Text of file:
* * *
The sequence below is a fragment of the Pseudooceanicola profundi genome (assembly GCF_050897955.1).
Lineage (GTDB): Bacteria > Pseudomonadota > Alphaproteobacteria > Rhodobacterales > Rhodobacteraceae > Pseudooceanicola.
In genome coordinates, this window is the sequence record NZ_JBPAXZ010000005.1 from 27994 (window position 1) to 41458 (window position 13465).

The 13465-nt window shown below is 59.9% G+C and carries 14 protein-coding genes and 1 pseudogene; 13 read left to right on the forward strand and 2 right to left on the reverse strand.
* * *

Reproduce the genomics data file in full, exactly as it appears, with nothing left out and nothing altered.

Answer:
The sequence below is a fragment of the Pseudooceanicola profundi genome (assembly GCF_050897955.1).
Lineage (GTDB): Bacteria > Pseudomonadota > Alphaproteobacteria > Rhodobacterales > Rhodobacteraceae > Pseudooceanicola.
In genome coordinates, this window is the sequence record NZ_JBPAXZ010000005.1 from 27994 (window position 1) to 41458 (window position 13465).

The 13465-nt window shown below is 59.9% G+C and carries 14 protein-coding genes and 1 pseudogene; 13 read left to right on the forward strand and 2 right to left on the reverse strand.